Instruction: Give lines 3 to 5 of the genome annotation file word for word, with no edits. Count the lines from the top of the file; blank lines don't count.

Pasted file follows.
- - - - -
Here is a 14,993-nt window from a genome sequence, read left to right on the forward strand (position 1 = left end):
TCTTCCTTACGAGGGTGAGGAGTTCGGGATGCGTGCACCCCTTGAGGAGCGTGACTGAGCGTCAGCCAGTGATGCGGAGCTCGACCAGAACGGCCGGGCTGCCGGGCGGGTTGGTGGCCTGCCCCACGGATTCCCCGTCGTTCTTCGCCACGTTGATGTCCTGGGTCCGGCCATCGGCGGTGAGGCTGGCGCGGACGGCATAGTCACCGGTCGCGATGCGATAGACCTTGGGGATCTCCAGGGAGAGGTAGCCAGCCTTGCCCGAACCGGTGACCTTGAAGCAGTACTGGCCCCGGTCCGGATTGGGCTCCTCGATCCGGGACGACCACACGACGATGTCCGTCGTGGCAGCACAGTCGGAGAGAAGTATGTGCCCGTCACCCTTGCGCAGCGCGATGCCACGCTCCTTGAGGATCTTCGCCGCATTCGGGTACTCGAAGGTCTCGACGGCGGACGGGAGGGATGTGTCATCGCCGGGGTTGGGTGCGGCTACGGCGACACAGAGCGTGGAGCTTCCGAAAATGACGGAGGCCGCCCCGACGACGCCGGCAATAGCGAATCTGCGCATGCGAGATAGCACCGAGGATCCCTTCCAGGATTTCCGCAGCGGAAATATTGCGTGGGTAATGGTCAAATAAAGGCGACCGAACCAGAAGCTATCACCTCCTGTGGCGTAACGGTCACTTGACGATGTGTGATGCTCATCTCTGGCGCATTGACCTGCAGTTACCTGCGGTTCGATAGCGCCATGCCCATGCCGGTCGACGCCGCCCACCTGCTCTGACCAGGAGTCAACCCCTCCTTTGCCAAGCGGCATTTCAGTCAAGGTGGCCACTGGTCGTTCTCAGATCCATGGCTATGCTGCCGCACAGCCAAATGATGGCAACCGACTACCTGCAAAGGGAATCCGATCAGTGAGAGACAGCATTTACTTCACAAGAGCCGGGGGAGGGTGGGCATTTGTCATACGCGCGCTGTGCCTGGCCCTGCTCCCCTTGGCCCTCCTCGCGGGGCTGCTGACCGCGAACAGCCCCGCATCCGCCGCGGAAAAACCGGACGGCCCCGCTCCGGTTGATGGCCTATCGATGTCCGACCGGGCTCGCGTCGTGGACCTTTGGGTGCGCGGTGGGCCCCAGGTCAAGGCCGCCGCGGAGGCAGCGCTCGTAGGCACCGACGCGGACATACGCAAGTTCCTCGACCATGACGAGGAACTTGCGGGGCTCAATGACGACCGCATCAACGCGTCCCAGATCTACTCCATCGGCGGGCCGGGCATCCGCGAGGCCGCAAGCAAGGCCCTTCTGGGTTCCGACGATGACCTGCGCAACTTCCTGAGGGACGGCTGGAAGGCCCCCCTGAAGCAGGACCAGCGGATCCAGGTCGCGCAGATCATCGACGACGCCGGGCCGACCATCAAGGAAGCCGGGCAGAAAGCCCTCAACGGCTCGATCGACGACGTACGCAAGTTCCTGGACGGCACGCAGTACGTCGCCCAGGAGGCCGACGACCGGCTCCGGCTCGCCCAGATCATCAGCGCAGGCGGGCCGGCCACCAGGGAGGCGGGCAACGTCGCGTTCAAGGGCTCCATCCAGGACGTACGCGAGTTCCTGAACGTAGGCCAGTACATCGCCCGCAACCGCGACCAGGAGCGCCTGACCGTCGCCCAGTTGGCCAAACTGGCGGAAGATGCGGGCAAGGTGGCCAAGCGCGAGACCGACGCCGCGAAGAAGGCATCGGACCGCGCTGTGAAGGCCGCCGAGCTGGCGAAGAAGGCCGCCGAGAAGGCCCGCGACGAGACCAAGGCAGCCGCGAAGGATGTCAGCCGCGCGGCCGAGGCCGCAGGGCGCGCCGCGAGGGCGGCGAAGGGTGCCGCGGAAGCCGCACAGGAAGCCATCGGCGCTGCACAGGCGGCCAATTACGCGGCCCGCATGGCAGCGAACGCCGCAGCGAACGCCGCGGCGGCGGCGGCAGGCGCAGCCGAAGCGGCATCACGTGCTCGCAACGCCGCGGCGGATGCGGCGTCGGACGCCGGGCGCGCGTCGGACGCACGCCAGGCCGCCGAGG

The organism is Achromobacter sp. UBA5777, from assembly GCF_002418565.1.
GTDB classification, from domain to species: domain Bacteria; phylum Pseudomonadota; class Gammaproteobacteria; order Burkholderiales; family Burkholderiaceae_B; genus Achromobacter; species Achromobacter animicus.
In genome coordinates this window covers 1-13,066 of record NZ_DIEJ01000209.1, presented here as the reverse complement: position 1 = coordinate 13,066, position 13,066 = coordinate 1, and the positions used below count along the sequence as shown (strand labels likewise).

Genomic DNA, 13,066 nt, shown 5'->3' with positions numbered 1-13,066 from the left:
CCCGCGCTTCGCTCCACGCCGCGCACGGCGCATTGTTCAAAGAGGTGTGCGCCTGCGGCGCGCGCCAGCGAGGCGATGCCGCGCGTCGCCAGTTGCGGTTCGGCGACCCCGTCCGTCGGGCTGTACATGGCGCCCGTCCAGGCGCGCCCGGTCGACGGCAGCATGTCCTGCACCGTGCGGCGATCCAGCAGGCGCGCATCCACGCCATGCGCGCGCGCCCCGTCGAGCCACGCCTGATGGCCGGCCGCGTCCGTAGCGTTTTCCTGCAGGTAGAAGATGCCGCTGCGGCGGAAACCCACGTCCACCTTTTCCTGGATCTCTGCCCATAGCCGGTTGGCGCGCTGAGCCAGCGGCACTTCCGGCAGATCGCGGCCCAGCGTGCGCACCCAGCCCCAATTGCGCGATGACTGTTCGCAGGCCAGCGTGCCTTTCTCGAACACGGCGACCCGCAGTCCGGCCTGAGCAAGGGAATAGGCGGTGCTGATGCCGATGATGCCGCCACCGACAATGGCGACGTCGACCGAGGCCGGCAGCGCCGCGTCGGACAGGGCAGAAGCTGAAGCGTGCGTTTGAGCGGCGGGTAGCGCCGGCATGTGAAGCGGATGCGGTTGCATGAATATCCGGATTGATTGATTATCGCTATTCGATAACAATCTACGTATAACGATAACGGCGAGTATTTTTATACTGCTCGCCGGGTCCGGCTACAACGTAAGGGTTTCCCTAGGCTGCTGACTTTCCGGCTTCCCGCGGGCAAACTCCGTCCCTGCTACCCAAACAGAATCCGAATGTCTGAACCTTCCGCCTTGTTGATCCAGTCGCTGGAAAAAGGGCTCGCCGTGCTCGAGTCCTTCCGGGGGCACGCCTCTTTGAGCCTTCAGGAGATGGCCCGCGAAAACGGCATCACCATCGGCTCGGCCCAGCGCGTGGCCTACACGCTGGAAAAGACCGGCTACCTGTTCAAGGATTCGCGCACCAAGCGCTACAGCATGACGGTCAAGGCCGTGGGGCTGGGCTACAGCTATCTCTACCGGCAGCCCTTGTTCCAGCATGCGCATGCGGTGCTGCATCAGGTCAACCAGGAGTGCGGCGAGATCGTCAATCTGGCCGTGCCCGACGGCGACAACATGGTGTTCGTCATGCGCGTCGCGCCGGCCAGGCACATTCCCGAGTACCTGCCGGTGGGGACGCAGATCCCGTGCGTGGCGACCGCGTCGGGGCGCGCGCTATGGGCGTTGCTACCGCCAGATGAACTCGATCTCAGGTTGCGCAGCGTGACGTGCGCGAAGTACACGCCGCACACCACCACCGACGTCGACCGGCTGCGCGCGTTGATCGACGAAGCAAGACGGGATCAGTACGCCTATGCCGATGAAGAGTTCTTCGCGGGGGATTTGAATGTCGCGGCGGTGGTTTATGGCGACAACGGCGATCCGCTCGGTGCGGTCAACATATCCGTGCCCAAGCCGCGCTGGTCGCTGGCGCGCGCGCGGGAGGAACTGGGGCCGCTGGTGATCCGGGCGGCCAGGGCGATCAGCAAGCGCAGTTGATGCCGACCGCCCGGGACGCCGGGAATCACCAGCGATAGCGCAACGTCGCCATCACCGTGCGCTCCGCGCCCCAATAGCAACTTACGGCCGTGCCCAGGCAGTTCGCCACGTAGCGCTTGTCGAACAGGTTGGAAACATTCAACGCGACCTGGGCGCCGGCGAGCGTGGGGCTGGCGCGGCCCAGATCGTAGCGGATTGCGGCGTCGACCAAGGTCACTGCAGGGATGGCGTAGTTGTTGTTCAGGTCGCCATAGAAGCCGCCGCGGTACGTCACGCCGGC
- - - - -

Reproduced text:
The organism is Achromobacter sp. UBA5777, from assembly GCF_002418565.1.
GTDB classification, from domain to species: domain Bacteria; phylum Pseudomonadota; class Gammaproteobacteria; order Burkholderiales; family Burkholderiaceae_B; genus Achromobacter; species Achromobacter animicus.
In genome coordinates this window covers 1-13,066 of record NZ_DIEJ01000209.1, presented here as the reverse complement: position 1 = coordinate 13,066, position 13,066 = coordinate 1, and the positions used below count along the sequence as shown (strand labels likewise).